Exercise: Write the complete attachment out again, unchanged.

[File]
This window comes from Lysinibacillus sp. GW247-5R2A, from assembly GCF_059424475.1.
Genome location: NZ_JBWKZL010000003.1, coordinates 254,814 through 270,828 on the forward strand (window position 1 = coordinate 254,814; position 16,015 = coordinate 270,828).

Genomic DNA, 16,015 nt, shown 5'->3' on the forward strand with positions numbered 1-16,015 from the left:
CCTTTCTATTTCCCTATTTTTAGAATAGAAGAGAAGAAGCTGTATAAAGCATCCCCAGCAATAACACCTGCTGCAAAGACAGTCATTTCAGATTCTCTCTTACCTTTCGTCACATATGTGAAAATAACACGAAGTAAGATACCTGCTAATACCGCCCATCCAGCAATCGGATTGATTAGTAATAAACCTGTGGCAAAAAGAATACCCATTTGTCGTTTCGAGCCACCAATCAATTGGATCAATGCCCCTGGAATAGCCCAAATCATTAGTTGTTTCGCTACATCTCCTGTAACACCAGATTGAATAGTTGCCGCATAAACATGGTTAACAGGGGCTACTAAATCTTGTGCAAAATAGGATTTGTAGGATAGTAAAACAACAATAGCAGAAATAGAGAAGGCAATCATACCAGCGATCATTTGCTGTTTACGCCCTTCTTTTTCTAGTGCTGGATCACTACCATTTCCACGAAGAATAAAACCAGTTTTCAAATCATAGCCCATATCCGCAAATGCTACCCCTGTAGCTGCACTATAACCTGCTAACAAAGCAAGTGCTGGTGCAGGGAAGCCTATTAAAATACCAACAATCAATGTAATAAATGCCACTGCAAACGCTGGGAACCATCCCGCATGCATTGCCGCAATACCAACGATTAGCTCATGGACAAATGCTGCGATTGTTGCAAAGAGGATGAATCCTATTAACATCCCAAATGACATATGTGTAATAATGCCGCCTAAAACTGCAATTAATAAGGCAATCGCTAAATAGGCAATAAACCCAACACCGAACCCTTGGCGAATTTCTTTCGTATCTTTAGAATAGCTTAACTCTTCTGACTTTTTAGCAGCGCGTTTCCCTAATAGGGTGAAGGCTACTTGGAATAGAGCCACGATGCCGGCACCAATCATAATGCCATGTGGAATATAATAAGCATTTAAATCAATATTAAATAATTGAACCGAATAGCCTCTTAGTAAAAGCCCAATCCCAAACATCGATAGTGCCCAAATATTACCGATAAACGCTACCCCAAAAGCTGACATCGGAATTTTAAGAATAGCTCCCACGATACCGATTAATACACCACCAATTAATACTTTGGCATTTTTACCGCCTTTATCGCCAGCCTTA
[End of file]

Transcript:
This window comes from Lysinibacillus sp. GW247-5R2A, from assembly GCF_059424475.1.
Genome location: NZ_JBWKZL010000003.1, coordinates 254,814 through 270,828 on the forward strand (window position 1 = coordinate 254,814; position 16,015 = coordinate 270,828).

Genomic DNA, 16,015 nt, shown 5'->3' on the forward strand with positions numbered 1-16,015 from the left:
CCTTTCTATTTCCCTATTTTTAGAATAGAAGAGAAGAAGCTGTATAAAGCATCCCCAGCAATAACACCTGCTGCAAAGACAGTCATTTCAGATTCTCTCTTACCTTTCGTCACATATGTGAAAATAACACGAAGTAAGATACCTGCTAATACCGCCCATCCAGCAATCGGATTGATTAGTAATAAACCTGTGGCAAAAAGAATACCCATTTGTCGTTTCGAGCCACCAATCAATTGGATCAATGCCCCTGGAATAGCCCAAATCATTAGTTGTTTCGCTACATCTCCTGTAACACCAGATTGAATAGTTGCCGCATAAACATGGTTAACAGGGGCTACTAAATCTTGTGCAAAATAGGATTTGTAGGATAGTAAAACAACAATAGCAGAAATAGAGAAGGCAATCATACCAGCGATCATTTGCTGTTTACGCCCTTCTTTTTCTAGTGCTGGATCACTACCATTTCCACGAAGAATAAAACCAGTTTTCAAATCATAGCCCATATCCGCAAATGCTACCCCTGTAGCTGCACTATAACCTGCTAACAAAGCAAGTGCTGGTGCAGGGAAGCCTATTAAAATACCAACAATCAATGTAATAAATGCCACTGCAAACGCTGGGAACCATCCCGCATGCATTGCCGCAATACCAACGATTAGCTCATGGACAAATGCTGCGATTGTTGCAAAGAGGATGAATCCTATTAACATCCCAAATGACATATGTGTAATAATGCCGCCTAAAACTGCAATTAATAAGGCAATCGCTAAATAGGCAATAAACCCAACACCGAACCCTTGGCGAATTTCTTTCGTATCTTTAGAATAGCTTAACTCTTCTGACTTTTTAGCAGCGCGTTTCCCTAATAGGGTGAAGGCTACTTGGAATAGAGCCACGATGCCGGCACCAATCATAATGCCATGTGGAATATAATAAGCATTTAAATCAATATTAAATAATTGAACCGAATAGCCTCTTAGTAAAAGCCCAATCCCAAACATCGATAGTGCCCAAATATTACCGATAAACGCTACCCCAAAAGCTGACATCGGAATTTTAAGAATAGCTCCCACGATACCGATTAATACACCACCAATTAATACTTTGGCATTTTTACCGCCTTTATCGCCAGCCTTA